Mission Impossible

Too confident of the inevitability of democracy in Iraq, America's leaders made serious errors, Francis Fukuyama and other early advocates of U.S. intervention have concluded as the conflict enters its fourth year.


Back in the 1990s, when Francis Fukuyama spoke, the emerging neoconservative movement listened.

This Johns Hopkins University professor was often saying - especially in his 1992 book The End of History and the Last Man - what the neocons wanted to hear.

Now he is not. His new book, America at the Crossroads: Democracy, Power and the Neoconservative Legacy, takes the neocons to task for, among other things, getting the United States involved in the Iraq war.

That judgment from someone once considered a neocon icon appears to be cementing a consensus among both experts and the general public - as expressed in recent polls - that the United States made serious errors when it invaded Iraq three years ago this week, errors in intelligence, in strategy and in tactics. Still uncertain is what these judgments suggest about our future course of action in that country.

"In Iraq, the fundamental flaw was certainly the specific misunderstanding of how easy the democratic transition would happen," Fukuyama said last week from his office at Hopkins' School of Advanced International Studies in Washington.

"There was this belief that somehow democracy was the default position to which a society would revert if only it got rid of a dictator that was preventing it," he said.

"It was like a river reverting to its natural streambed once you got rid of the dam," he said. "People simply didn't understand what would happen in the actual process of blowing up the dam, that it would be very destructive to lots of things."

For many, Fukuyama's insights are nothing new. They were obvious to those who warned against invading Iraq three years ago.

"It was so appalling to see the entire political system march off with almost no dissent on a mission that on independent professional circuits was considered in advance to be an obvious misjudgment," said John Steinbrunner, professor of public policy and director of the Center for International and Security Studies at the University of Maryland, College Park.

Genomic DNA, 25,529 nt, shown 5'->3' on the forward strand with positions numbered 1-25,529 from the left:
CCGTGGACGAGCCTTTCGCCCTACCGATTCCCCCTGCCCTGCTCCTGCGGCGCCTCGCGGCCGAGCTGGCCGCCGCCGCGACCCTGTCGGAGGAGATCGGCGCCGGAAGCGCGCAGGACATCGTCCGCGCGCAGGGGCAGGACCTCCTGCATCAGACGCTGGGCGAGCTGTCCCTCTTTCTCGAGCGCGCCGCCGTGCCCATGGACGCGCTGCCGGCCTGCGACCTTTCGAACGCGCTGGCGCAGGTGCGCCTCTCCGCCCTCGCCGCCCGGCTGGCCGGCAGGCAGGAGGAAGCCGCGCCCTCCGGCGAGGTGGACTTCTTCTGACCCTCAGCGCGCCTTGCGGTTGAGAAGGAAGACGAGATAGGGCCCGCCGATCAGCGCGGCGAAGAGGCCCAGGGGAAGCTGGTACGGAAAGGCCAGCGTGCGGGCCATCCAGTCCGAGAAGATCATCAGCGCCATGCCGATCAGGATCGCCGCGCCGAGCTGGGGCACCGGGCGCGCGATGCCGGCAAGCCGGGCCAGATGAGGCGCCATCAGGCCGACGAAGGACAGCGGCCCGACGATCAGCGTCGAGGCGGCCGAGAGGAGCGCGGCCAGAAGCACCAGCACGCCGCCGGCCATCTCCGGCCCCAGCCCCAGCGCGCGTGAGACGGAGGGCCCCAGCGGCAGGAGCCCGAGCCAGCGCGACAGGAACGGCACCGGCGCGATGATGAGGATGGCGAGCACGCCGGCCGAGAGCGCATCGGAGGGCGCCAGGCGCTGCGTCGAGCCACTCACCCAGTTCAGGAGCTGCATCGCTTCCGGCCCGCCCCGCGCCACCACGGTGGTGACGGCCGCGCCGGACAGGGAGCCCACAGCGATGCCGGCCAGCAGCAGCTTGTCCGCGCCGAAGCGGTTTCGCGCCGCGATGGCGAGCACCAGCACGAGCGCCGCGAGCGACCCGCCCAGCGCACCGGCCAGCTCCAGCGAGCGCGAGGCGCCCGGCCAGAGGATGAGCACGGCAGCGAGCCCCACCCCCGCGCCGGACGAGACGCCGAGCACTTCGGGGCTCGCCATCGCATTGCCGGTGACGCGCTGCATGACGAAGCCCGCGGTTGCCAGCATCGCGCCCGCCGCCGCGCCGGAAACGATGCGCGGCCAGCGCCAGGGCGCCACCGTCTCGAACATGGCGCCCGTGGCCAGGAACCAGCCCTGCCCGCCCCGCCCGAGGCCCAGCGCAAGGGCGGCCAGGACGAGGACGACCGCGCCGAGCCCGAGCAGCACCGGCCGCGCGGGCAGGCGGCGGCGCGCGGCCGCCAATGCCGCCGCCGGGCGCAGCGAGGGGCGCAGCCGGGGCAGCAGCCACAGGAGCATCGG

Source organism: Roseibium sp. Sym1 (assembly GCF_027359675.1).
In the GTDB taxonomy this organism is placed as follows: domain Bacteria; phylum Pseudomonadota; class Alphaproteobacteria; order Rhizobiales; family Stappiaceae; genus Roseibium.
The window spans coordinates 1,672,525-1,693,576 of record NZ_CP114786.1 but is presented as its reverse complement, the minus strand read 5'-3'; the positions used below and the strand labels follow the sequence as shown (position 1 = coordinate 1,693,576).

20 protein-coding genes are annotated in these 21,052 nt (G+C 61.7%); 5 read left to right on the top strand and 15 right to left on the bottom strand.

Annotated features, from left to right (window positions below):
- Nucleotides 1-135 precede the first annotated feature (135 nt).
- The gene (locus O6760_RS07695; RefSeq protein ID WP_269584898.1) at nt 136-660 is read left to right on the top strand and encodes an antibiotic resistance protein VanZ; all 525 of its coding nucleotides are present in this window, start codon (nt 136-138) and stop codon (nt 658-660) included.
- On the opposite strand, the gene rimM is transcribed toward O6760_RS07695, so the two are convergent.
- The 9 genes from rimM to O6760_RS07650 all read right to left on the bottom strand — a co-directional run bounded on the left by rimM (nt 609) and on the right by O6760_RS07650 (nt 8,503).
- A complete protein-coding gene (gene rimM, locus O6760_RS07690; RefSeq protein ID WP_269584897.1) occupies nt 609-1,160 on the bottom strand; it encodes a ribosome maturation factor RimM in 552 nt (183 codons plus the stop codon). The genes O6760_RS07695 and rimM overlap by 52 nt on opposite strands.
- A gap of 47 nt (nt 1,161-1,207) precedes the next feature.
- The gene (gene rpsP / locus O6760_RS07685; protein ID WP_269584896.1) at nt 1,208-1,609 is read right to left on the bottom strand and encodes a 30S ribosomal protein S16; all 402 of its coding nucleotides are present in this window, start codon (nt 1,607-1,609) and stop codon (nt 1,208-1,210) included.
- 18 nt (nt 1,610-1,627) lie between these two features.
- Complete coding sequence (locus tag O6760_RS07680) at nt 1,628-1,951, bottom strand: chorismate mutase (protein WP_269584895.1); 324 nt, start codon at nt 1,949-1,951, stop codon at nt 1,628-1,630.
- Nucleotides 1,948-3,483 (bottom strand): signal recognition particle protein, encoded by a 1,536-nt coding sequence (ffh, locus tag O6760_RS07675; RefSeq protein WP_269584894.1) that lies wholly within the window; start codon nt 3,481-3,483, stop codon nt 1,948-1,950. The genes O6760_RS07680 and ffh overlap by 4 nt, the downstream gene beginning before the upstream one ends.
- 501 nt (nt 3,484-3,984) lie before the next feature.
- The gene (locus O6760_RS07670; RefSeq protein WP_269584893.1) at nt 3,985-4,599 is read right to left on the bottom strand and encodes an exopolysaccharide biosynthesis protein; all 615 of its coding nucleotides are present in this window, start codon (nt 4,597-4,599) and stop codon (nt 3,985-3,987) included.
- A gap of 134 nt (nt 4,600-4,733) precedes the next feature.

"And it wasn't just outside opinion. Inside the Army, particularly, it was the common judgment that this was definitely the wrong thing to do," he said.

In this view, a crucial part of the military misjudgment evolved from the flawed assumption about the inevitability of democracy. This supported a strategy of invading Iraq with a small army designed only to win a quick victory, not to enforce postwar order.

"I think part of what we have learned in the last three years is what a whole lot of people knew before the invasion," said Ted Robert Gurr, recently retired from the Center for International Development and Conflict Management at the University of Maryland. "The people whose learning was far behind the curve were, unfortunately, the neocons and the people who made the decisions.

"They simply failed, and in some cases explicitly refused, to take the advice of people in the intelligence and academic communities," Gurr said.

Fukuyama, in his analysis, finds that neoconservatives relied much too heavily on the example of the emergence of democracies in the former Soviet satellites in Europe.

"There was a certain misinterpretation of the lessons of the end of the Cold War," Fukyama said, pointing to beliefs that all totalitarian regimes would collapse in the way communism did. "The circumstances at that time in Europe do not apply to other parts of the world."

David Rothkopf, a visiting scholar at the Carnegie Endowment for International Peace, agrees, noting that many in the Bush administration making decisions about the post-Sept. 11 world "approached this with a notion in mind that came from the fact that the formative experience in their adult life was the collapse of communism and the embrace of democracy in Eastern Europe."

"It was a false analogy. With different conditions it would not have happened that way," he said. "In some respects, they were simply victims of their own past. You talk about fighting the last war; they were winning the last victory."

At the same time, Rothkopf said, planning for the Iraq invasion did center on the last war - the one fought by the senior George Bush against Saddam Hussein.

"One of the problems was that people were focusing on what we thought was necessary to win Gulf War One, defeating Saddam's Republican Guard," he said. "Clearly there was this expectation going in that you topple Saddam, you get rid of the Republican Guard, then there would be this spontaneous outbreak of democracy.

"Nobody who studied Iraq thought that was going to be the case," Rothkopf said. "There were State Department experts who knew what to expect. The same with the CIA. It's not like the wisdom didn't exist in the U.S. government. The problem was that the people at the top - most notably [Secretary of Defense Donald H.] Rumsfeld, with the support of the vice president and the president - literally covered their ears.

Baltimore Sun Articles
Please note the green-lined linked article text has been applied commercially without any involvement from our newsroom editors, reporters or any other editorial staff.